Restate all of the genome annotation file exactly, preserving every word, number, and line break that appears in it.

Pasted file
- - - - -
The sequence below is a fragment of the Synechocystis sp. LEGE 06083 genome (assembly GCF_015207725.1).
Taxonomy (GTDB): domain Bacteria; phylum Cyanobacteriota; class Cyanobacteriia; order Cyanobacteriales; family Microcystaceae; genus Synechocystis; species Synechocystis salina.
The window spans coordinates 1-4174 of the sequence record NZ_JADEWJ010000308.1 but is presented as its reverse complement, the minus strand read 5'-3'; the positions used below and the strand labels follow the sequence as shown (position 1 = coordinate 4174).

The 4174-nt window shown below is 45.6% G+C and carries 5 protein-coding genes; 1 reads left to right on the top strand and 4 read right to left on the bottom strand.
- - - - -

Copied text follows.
The sequence below is a fragment of the Synechocystis sp. LEGE 06083 genome (assembly GCF_015207725.1).
Taxonomy (GTDB): domain Bacteria; phylum Cyanobacteriota; class Cyanobacteriia; order Cyanobacteriales; family Microcystaceae; genus Synechocystis; species Synechocystis salina.
The window spans coordinates 1-4174 of the sequence record NZ_JADEWJ010000308.1 but is presented as its reverse complement, the minus strand read 5'-3'; the positions used below and the strand labels follow the sequence as shown (position 1 = coordinate 4174).

The 4174-nt window shown below is 45.6% G+C and carries 5 protein-coding genes; 1 reads left to right on the top strand and 4 read right to left on the bottom strand.